This study examines education, employment, and the extent to which adult Aboriginal workers (aged 25-64) were overqualified for their jobs compared to non-Aboriginal workers. Data are from the 2011 National Household Survey (NHS) including 415,115 Aboriginal workers and 13,301,610 non-Aboriginal workers. Aboriginal workers with higher levels of education (bachelor degree or higher) were less likely to be overqualified than their non-Aboriginal counterparts; but Aboriginal workers with lower levels of education (less than university level) were more likely to be overqualified than non-Aboriginal workers. This study also highlights differences in overqualification by field of study: Among Aboriginal workers who earned university degrees, low overqualification rates were found among those who studied education; mathematics, computer, and information sciences; architecture, engineering, and related technologies; and health fields.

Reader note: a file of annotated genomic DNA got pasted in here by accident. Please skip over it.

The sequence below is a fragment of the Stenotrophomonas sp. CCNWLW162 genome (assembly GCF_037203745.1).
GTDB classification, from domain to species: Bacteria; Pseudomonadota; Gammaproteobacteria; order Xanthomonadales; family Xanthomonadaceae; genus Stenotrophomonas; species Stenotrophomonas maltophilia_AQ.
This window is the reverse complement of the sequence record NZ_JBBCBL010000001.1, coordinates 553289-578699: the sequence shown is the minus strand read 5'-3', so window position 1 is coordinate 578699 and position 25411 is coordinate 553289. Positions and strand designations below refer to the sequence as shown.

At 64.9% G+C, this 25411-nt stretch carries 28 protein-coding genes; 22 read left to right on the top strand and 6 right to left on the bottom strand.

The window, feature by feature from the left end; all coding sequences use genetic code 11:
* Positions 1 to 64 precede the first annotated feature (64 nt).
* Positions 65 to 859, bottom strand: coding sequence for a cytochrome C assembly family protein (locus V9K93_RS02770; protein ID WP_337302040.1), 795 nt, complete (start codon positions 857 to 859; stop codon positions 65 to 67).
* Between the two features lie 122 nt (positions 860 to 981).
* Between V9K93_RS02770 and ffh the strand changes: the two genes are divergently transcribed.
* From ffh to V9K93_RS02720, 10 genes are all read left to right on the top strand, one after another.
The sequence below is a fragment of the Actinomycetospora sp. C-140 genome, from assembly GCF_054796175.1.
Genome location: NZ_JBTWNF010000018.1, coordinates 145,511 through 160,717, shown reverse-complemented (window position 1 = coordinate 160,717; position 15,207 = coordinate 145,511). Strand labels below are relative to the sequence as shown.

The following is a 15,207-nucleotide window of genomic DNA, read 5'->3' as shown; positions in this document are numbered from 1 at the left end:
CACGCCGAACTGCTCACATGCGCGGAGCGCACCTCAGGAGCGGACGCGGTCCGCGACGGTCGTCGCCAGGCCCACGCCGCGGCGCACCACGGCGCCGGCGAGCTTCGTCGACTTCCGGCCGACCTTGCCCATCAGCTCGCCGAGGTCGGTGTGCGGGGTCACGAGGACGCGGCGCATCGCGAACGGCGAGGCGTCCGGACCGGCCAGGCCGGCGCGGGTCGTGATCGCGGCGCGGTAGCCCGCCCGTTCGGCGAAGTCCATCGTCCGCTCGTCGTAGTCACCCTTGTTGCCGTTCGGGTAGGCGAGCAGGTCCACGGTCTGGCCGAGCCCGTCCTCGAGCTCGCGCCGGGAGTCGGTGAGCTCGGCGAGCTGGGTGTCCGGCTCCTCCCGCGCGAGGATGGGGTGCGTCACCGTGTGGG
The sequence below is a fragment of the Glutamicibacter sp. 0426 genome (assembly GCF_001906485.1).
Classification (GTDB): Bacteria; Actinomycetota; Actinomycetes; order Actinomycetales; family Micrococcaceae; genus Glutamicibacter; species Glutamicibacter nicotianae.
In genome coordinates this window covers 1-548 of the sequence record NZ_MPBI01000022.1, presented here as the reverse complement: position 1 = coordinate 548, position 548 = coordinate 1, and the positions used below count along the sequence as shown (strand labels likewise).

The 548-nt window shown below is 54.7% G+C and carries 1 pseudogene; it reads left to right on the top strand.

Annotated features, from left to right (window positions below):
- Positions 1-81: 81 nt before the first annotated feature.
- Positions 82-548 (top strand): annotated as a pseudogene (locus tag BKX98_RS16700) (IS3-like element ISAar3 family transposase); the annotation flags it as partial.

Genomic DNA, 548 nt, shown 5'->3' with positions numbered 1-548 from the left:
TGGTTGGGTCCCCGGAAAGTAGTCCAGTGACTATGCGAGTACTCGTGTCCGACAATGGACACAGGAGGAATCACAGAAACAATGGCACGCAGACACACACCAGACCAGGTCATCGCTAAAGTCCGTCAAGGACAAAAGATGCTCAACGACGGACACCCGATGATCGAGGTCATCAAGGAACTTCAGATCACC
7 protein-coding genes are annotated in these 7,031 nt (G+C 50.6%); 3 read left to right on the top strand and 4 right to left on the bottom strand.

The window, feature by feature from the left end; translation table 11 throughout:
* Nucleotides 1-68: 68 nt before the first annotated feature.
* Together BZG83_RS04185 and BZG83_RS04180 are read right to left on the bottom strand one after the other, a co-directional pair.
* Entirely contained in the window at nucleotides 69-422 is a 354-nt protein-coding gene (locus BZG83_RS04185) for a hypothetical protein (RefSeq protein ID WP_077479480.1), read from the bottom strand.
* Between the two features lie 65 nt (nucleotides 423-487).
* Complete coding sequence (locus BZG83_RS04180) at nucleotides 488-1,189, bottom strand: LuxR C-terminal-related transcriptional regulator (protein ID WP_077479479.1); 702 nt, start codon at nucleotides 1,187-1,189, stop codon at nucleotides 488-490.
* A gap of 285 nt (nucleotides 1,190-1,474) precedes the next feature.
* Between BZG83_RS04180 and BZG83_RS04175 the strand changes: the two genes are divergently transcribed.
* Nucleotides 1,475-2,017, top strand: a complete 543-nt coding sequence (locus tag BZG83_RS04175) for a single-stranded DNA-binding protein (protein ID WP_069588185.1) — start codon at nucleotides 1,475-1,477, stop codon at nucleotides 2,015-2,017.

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Overqualification Among Aboriginal Workers in Canada. The International Indigenous Policy Journal, 9(1)
. Retrieved from: https://ir.lib.uwo.ca/iipj/vol9/iss1/2